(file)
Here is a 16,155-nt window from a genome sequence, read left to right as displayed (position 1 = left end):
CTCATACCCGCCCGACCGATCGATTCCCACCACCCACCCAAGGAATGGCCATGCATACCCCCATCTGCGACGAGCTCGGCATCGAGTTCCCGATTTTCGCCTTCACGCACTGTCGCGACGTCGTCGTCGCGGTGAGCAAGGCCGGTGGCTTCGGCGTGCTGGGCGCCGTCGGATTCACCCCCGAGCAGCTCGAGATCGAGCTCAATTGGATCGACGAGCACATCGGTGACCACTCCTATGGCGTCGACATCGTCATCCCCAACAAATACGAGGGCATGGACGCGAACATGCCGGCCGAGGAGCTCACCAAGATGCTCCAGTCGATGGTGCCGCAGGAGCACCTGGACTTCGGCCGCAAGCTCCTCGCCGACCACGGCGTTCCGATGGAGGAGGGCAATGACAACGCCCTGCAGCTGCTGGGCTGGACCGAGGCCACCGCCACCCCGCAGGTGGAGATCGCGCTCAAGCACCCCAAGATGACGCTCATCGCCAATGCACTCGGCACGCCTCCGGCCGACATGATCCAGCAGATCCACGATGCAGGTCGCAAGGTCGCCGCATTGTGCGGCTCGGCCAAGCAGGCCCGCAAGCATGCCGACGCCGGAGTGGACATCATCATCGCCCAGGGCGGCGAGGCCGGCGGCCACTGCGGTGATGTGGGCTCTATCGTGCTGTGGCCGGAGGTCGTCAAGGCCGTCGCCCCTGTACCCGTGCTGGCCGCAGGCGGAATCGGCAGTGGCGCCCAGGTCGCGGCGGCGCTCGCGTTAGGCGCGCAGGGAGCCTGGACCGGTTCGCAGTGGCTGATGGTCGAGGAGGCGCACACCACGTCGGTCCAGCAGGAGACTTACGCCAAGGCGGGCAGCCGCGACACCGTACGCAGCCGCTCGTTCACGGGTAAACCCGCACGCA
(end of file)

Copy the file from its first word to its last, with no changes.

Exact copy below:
Here is a 16,155-nt window from a genome sequence, read left to right as displayed (position 1 = left end):
CTCATACCCGCCCGACCGATCGATTCCCACCACCCACCCAAGGAATGGCCATGCATACCCCCATCTGCGACGAGCTCGGCATCGAGTTCCCGATTTTCGCCTTCACGCACTGTCGCGACGTCGTCGTCGCGGTGAGCAAGGCCGGTGGCTTCGGCGTGCTGGGCGCCGTCGGATTCACCCCCGAGCAGCTCGAGATCGAGCTCAATTGGATCGACGAGCACATCGGTGACCACTCCTATGGCGTCGACATCGTCATCCCCAACAAATACGAGGGCATGGACGCGAACATGCCGGCCGAGGAGCTCACCAAGATGCTCCAGTCGATGGTGCCGCAGGAGCACCTGGACTTCGGCCGCAAGCTCCTCGCCGACCACGGCGTTCCGATGGAGGAGGGCAATGACAACGCCCTGCAGCTGCTGGGCTGGACCGAGGCCACCGCCACCCCGCAGGTGGAGATCGCGCTCAAGCACCCCAAGATGACGCTCATCGCCAATGCACTCGGCACGCCTCCGGCCGACATGATCCAGCAGATCCACGATGCAGGTCGCAAGGTCGCCGCATTGTGCGGCTCGGCCAAGCAGGCCCGCAAGCATGCCGACGCCGGAGTGGACATCATCATCGCCCAGGGCGGCGAGGCCGGCGGCCACTGCGGTGATGTGGGCTCTATCGTGCTGTGGCCGGAGGTCGTCAAGGCCGTCGCCCCTGTACCCGTGCTGGCCGCAGGCGGAATCGGCAGTGGCGCCCAGGTCGCGGCGGCGCTCGCGTTAGGCGCGCAGGGAGCCTGGACCGGTTCGCAGTGGCTGATGGTCGAGGAGGCGCACACCACGTCGGTCCAGCAGGAGACTTACGCCAAGGCGGGCAGCCGCGACACCGTACGCAGCCGCTCGTTCACGGGTAAACCCGCACGCA